The Government continued to maintain a high degree of control over the operations of the Eritrean Orthodox Church, highlighting concerns regarding the independence and freedom of religious practice permitted within the Church by the Government. In August 2005, the Government appointed a lay administrator to manage and oversee church operations, in contravention of the Eritrean Orthodox Church constitution. Shortly after this appointment, the Holy Synod voted to remove church Patriarch Abune Antonios on putative charges that he had committed heresy and was no longer following church doctrine. A new patriarch, Abune Dioscoros, was selected by the synod. The deposed patriarch continued to be able to serve as a priest; however, he was forbidden to conduct church services. In January 2006, the deposed patriarch objected to his removal through a letter sent, and made public, to the Holy Synod. In the letter he denied the charges against him and excommunicated several synod members, as well as the lay administrator, stating that their actions, and those of the Government, violated the Constitution and bylaws of the Eritrean Orthodox Church.
Abune Antonios remained essentially under house arrest and was not seen. He suffered from health problems and was permitted limited visitors and no medical treatment. In January 2007 there were credible reports that government officials raided his home and removed all of his patriarchal vestments and personal religious items.
In June 2008 the Eritrean military expropriated property of the Catholic Church in the city's capital. The Government reportedly warned the Church in advance and expelled church employees when they failed to comply.
In January 2008 authorities reportedly relocated Patriarch Antonios to an undisclosed location in order to prevent him meeting with a visiting foreign official. Authorities allegedly returned Antonios to his home after the visitor departed.
Forced Religious Conversion
There were reports that police forced some adherents of unregistered religious groups held in detention to sign statements to abandon their faith and join the Orthodox Christian Church as a precondition of their release. These individuals typically faced imprisonment and/or severe beating until they agreed to sign the document. Reports indicated that these individuals were also monitored after they signed to make sure that they did not practice or proselytize for their unregistered religion.
There were no reports of forced religious conversion of minor U.S. citizens who had been abducted or illegally removed from the United States, or of the refusal to allow such citizens to be returned to the United States.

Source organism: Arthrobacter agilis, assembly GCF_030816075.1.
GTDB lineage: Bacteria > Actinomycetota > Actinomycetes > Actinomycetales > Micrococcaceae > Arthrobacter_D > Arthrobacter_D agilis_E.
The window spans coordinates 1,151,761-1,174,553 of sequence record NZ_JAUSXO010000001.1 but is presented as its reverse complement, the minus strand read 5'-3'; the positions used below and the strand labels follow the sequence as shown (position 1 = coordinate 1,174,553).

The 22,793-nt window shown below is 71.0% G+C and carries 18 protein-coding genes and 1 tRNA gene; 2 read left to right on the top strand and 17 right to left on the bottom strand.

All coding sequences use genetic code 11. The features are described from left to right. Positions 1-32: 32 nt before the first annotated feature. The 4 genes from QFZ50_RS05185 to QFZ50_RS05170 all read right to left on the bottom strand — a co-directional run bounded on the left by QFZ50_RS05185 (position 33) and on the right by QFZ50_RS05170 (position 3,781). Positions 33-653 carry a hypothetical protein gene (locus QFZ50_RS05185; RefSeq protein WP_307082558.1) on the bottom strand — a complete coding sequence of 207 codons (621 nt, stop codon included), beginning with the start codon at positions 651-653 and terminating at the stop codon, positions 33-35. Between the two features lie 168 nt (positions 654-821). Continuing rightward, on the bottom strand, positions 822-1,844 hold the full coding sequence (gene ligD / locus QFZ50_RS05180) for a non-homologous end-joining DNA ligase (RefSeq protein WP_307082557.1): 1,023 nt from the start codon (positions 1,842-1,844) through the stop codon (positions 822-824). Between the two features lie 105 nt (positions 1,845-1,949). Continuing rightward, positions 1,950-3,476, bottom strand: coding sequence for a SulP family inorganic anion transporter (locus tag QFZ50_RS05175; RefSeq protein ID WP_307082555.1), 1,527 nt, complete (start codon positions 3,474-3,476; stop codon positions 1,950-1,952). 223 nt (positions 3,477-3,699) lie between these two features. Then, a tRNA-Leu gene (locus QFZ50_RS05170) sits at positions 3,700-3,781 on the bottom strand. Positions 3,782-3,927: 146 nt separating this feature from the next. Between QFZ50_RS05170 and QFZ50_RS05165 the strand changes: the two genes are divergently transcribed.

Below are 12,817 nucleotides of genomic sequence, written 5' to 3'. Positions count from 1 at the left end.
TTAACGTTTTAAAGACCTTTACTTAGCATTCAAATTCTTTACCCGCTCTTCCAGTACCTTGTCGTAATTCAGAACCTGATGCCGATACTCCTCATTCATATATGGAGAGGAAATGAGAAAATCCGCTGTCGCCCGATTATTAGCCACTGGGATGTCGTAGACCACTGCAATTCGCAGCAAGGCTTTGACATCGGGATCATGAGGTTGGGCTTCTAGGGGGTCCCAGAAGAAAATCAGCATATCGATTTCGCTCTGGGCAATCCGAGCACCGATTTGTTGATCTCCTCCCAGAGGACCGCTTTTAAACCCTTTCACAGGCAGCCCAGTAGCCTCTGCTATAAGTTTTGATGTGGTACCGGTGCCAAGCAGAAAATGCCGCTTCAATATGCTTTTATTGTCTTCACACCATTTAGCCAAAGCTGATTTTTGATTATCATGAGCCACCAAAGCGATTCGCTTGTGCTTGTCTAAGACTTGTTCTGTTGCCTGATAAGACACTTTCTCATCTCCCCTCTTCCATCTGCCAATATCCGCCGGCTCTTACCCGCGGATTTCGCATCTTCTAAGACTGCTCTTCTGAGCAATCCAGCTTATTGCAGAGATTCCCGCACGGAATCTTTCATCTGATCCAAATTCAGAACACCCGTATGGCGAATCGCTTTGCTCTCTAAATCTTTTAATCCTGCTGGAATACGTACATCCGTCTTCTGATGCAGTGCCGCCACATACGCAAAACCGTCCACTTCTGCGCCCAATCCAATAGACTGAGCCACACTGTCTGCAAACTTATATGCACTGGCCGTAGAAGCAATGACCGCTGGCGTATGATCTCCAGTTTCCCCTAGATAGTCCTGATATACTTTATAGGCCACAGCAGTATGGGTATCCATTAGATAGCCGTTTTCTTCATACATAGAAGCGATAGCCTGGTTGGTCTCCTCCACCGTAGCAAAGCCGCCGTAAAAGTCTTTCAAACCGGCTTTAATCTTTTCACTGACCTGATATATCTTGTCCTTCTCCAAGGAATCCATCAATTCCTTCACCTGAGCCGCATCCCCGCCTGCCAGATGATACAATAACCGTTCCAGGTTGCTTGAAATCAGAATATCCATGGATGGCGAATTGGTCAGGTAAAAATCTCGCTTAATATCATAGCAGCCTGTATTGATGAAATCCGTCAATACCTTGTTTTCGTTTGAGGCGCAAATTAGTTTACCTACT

Section III. Societal Abuse and Discrimination
Citizens generally were tolerant of one another in the practice of their religion, particularly among the four official religious groups. Mosques and Christian churches coexisted throughout the country, although Islam tended to predominate in the lowlands and Christianity in the highlands. In Asmara, Christian and Muslim holidays were respected by all religions. Some holidays were celebrated jointly.
Jehovah's Witnesses generally faced some societal discrimination because of their refusal to participate in the 1993 independence referendum and to perform national military service, a position that was widely judged as unpatriotic. There was also some prejudice against other unregistered religious groups. Some persons reportedly cooperated with government authorities by reporting on, and harassing, members of those groups.
Religious leaders were unable to publicly advocate for freedom of religion for fear of being arrested.
Section IV. U.S. Government Policy
The U.S. Government makes regular efforts to discuss religious freedom with the Government. Despite repeated attempts, U.S. embassy officials were not permitted by the Government to meet with religious leaders or government authorities responsible for religious affairs.
The U.S. Ambassador and other embassy officers raised the cases of detention and restrictions on unregistered religious groups in prior reporting periods with officials in the President's Office, the Ministry of Foreign Affairs, and the leaders of the sole legal political party, the People's Front for Democracy and Justice.
In September 2004 the U.S. Secretary of State designated Eritrea as a "Country of Particular Concern" (CPC) under the International Religious Freedom Act for particularly severe violations of religious freedom. The following year the Secretary applied sanctions under the Arms Export Control Act to prohibit the commercial sale of certain defense articles and services. The country remained a CPC as of the end of the reporting period.